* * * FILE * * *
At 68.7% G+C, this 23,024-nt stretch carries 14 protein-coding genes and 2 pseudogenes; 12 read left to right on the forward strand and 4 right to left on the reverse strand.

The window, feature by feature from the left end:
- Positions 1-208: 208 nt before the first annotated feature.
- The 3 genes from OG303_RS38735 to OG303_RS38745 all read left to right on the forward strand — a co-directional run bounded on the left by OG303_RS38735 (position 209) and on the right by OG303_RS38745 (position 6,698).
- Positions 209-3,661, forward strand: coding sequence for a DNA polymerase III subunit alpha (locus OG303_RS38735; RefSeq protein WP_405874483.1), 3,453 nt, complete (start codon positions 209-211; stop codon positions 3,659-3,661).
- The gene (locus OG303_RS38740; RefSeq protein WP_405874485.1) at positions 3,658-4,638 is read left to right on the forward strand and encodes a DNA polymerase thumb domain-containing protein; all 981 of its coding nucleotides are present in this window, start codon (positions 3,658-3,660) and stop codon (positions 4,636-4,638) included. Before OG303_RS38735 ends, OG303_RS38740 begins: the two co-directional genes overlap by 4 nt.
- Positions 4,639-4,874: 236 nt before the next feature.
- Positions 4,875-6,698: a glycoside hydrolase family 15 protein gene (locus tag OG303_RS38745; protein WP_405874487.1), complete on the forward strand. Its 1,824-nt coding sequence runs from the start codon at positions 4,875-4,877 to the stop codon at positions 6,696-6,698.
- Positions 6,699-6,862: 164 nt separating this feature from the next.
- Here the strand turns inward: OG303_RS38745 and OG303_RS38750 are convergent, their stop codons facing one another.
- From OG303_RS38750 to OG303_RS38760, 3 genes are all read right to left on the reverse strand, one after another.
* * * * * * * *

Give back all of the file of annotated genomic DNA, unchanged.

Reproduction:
At 68.7% G+C, this 23,024-nt stretch carries 14 protein-coding genes and 2 pseudogenes; 12 read left to right on the forward strand and 4 right to left on the reverse strand.

The window, feature by feature from the left end:
- Positions 1-208: 208 nt before the first annotated feature.
- The 3 genes from OG303_RS38735 to OG303_RS38745 all read left to right on the forward strand — a co-directional run bounded on the left by OG303_RS38735 (position 209) and on the right by OG303_RS38745 (position 6,698).
- Positions 209-3,661, forward strand: coding sequence for a DNA polymerase III subunit alpha (locus OG303_RS38735; RefSeq protein WP_405874483.1), 3,453 nt, complete (start codon positions 209-211; stop codon positions 3,659-3,661).
- The gene (locus OG303_RS38740; RefSeq protein WP_405874485.1) at positions 3,658-4,638 is read left to right on the forward strand and encodes a DNA polymerase thumb domain-containing protein; all 981 of its coding nucleotides are present in this window, start codon (positions 3,658-3,660) and stop codon (positions 4,636-4,638) included. Before OG303_RS38735 ends, OG303_RS38740 begins: the two co-directional genes overlap by 4 nt.
- Positions 4,639-4,874: 236 nt before the next feature.
- Positions 4,875-6,698: a glycoside hydrolase family 15 protein gene (locus tag OG303_RS38745; protein WP_405874487.1), complete on the forward strand. Its 1,824-nt coding sequence runs from the start codon at positions 4,875-4,877 to the stop codon at positions 6,696-6,698.
- Positions 6,699-6,862: 164 nt separating this feature from the next.
- Here the strand turns inward: OG303_RS38745 and OG303_RS38750 are convergent, their stop codons facing one another.
- From OG303_RS38750 to OG303_RS38760, 3 genes are all read right to left on the reverse strand, one after another.